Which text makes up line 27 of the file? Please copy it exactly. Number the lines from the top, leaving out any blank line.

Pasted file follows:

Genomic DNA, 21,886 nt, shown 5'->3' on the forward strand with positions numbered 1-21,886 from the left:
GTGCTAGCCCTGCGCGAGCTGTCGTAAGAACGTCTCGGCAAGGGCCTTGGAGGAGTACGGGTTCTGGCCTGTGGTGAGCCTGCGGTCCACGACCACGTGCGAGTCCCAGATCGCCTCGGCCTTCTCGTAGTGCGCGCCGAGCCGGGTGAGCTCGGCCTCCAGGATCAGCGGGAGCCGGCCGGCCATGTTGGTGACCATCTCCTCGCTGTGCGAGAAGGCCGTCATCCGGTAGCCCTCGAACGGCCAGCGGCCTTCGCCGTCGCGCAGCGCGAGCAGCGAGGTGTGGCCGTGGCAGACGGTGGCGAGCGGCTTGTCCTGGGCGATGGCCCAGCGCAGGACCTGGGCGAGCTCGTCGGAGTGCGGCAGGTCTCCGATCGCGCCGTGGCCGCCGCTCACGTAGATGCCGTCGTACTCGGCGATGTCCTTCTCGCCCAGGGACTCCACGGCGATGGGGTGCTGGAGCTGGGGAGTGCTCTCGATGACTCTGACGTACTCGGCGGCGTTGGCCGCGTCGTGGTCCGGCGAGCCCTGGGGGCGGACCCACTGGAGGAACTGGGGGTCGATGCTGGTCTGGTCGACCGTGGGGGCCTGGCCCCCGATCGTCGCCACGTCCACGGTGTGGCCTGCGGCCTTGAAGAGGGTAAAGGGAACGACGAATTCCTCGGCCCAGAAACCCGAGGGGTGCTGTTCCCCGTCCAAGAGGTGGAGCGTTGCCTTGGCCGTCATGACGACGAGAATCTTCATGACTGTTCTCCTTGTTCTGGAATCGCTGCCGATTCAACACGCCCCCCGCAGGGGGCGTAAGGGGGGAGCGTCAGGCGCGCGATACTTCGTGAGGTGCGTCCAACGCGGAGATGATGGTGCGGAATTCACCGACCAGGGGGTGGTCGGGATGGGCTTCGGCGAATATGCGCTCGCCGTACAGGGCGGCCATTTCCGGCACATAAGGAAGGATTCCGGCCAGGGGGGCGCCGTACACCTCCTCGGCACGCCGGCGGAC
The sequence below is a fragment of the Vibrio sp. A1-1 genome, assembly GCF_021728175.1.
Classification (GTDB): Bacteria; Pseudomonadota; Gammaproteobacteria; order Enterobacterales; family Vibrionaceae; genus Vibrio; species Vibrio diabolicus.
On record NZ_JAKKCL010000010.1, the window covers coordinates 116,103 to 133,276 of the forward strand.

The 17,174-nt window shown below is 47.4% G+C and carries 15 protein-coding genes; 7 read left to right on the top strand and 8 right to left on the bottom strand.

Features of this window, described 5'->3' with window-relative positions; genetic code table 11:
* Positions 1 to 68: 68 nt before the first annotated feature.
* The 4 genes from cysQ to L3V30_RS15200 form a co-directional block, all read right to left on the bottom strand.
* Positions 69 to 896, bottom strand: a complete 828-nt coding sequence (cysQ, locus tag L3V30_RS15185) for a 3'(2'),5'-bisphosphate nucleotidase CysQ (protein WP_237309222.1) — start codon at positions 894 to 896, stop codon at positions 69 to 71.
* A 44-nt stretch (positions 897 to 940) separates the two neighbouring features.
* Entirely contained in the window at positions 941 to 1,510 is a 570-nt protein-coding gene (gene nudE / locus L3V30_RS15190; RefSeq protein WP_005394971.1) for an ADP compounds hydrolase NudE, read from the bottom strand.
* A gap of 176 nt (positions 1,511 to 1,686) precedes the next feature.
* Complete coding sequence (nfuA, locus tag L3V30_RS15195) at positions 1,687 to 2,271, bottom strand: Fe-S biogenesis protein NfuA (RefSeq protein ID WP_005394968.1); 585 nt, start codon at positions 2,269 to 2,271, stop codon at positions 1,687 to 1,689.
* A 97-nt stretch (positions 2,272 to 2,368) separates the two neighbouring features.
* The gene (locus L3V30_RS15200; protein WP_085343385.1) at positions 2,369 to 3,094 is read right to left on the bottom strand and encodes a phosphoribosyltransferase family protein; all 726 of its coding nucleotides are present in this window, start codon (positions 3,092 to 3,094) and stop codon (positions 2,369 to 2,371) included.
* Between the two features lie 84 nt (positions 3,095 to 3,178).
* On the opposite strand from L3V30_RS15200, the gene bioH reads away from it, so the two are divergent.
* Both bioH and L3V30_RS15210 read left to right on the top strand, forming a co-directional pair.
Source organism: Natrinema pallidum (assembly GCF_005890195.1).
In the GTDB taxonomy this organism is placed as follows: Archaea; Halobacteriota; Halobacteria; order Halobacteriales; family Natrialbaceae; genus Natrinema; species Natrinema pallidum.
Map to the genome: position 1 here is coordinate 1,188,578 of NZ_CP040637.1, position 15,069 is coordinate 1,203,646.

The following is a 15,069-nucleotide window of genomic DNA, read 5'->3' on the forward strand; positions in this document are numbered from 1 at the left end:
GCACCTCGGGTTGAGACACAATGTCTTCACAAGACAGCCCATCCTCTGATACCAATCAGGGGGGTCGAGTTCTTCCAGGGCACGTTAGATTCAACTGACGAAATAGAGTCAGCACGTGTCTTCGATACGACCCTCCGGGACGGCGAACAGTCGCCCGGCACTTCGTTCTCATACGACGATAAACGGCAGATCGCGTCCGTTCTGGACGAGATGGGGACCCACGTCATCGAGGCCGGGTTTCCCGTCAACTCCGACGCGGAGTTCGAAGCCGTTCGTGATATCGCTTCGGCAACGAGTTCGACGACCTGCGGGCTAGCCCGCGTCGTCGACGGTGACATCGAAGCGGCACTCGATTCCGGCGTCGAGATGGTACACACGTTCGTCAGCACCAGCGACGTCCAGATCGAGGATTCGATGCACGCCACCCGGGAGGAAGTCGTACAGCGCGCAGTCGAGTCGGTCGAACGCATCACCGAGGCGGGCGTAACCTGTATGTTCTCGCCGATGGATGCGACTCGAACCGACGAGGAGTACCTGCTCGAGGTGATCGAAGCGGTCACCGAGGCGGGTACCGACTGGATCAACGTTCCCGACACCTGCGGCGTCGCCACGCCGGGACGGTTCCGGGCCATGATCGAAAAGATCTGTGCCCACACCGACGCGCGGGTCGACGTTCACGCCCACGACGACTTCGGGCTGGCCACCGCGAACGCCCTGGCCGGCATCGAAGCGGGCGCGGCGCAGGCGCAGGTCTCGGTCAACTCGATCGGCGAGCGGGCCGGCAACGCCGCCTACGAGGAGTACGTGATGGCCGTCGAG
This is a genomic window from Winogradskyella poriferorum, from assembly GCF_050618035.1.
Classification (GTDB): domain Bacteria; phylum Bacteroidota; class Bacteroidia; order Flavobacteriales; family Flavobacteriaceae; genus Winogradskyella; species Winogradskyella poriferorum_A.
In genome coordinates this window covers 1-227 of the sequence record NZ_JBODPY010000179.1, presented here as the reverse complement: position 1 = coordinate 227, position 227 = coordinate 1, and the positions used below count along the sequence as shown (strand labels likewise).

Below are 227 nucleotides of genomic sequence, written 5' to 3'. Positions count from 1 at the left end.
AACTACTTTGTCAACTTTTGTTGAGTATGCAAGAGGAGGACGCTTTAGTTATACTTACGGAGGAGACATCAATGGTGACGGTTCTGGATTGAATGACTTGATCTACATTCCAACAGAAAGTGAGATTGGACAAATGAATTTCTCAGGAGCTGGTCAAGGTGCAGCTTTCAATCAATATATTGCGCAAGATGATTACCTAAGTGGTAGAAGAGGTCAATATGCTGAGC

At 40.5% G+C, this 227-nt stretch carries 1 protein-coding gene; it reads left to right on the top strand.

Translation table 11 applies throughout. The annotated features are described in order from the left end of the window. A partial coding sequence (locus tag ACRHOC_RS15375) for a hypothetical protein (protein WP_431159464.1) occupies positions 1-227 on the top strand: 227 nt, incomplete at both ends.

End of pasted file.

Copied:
In genome coordinates this window covers 1-227 of the sequence record NZ_JBODPY010000179.1, presented here as the reverse complement: position 1 = coordinate 227, position 227 = coordinate 1, and the positions used below count along the sequence as shown (strand labels likewise).